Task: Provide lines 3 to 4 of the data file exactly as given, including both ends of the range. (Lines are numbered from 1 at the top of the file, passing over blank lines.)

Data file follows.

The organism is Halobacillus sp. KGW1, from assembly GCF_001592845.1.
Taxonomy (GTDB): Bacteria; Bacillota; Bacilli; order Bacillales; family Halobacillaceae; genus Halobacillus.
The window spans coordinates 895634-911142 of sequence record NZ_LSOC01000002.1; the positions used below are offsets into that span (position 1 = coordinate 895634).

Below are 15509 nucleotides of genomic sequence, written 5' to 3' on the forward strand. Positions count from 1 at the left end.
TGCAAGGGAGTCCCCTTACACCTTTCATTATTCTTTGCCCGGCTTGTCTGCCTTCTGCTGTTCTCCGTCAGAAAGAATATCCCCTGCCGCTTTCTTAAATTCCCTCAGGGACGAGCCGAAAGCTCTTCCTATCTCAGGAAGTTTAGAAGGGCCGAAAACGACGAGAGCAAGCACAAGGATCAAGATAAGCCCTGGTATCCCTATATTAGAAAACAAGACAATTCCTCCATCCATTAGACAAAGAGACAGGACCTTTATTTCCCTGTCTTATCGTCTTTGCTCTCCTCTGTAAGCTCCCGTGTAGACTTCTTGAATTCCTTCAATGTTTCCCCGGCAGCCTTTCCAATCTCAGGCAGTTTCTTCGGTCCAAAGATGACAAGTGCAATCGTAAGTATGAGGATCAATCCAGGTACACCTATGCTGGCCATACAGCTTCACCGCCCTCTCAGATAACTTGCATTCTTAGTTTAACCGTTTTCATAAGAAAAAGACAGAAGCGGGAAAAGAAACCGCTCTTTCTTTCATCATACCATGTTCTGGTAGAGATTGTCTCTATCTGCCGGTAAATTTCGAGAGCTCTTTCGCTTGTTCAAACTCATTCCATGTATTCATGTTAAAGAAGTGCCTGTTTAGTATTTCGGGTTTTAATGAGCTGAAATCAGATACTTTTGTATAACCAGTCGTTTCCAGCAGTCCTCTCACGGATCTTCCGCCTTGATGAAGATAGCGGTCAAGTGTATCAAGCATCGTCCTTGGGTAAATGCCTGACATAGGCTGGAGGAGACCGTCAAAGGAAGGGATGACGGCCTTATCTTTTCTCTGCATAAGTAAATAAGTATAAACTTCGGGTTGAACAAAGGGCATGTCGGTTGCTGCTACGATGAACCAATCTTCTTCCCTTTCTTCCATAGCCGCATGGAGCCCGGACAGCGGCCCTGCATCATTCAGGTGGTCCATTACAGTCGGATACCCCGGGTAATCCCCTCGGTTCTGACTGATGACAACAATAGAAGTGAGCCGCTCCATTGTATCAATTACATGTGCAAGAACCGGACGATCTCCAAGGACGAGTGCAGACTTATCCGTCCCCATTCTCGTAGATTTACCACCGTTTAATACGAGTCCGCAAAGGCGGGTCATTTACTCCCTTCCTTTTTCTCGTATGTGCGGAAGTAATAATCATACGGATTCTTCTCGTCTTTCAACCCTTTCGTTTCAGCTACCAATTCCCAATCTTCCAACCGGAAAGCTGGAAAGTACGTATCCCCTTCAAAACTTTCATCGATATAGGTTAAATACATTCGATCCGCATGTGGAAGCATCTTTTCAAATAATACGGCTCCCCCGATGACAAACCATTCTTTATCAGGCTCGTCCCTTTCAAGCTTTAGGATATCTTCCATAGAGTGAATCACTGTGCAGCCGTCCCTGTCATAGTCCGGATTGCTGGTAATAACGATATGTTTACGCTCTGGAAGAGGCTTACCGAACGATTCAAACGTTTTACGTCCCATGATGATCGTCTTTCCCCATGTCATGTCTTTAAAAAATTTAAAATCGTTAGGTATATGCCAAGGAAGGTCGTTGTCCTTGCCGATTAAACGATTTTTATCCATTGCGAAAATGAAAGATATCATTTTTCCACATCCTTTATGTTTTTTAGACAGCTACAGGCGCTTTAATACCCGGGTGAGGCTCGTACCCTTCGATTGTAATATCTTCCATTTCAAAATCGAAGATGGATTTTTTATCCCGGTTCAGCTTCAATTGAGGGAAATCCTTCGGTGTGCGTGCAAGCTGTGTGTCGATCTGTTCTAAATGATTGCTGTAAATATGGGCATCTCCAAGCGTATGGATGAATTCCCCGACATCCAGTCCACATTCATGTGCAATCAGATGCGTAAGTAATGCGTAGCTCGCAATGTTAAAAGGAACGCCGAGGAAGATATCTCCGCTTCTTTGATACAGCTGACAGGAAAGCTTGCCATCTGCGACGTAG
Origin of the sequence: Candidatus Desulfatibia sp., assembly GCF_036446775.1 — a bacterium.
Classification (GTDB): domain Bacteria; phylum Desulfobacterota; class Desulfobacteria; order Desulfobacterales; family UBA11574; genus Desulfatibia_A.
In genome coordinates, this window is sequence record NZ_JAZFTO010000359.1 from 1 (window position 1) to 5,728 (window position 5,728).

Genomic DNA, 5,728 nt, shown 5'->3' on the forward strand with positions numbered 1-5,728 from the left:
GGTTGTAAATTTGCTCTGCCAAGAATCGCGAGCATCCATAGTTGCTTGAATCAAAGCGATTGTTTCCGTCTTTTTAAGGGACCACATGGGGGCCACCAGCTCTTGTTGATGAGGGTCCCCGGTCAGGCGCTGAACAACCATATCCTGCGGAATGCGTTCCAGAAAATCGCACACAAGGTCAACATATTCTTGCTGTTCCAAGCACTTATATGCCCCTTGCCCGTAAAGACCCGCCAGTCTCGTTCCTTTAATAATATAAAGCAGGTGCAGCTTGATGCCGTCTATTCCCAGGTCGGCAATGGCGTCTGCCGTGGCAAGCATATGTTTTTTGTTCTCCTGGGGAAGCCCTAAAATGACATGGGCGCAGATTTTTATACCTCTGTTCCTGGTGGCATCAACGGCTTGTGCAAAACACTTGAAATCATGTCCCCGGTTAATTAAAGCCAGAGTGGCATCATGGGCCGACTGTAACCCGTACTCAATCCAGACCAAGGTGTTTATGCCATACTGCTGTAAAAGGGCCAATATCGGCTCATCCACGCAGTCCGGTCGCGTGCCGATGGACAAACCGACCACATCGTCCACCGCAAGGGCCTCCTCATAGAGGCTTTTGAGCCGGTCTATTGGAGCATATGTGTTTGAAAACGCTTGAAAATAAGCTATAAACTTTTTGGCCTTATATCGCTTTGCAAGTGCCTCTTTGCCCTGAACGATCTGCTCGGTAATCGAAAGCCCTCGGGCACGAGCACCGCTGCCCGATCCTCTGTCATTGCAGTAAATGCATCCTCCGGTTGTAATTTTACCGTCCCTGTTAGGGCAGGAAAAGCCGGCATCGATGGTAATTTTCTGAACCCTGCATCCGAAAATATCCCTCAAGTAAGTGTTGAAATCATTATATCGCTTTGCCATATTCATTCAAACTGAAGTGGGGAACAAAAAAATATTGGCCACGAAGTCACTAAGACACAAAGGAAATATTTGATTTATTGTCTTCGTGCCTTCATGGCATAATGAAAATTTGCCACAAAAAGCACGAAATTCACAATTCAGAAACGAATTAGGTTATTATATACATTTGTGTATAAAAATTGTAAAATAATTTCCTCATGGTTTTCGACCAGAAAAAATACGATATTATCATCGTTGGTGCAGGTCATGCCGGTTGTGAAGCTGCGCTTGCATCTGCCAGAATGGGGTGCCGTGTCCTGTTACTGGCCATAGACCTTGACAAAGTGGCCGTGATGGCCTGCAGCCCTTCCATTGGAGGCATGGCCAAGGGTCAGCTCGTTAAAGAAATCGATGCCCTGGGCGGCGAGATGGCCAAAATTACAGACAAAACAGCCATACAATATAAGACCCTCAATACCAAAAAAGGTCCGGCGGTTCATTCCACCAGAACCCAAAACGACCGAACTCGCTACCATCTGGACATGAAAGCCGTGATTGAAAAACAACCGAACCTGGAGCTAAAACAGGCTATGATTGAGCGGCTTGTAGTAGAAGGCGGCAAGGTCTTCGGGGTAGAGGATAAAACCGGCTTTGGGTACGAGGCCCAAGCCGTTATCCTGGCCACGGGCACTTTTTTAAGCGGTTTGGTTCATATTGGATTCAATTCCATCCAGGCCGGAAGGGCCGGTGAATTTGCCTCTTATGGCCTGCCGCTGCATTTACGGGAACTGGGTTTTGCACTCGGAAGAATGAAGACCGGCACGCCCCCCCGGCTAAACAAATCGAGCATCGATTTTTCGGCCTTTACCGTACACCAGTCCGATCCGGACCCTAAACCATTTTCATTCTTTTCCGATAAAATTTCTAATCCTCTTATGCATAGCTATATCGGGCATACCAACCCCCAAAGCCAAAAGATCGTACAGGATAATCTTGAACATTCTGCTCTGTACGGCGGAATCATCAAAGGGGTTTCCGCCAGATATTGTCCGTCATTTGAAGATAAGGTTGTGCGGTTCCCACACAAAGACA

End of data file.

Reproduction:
The window spans coordinates 895634-911142 of sequence record NZ_LSOC01000002.1; the positions used below are offsets into that span (position 1 = coordinate 895634).

Below are 15509 nucleotides of genomic sequence, written 5' to 3' on the forward strand. Positions count from 1 at the left end.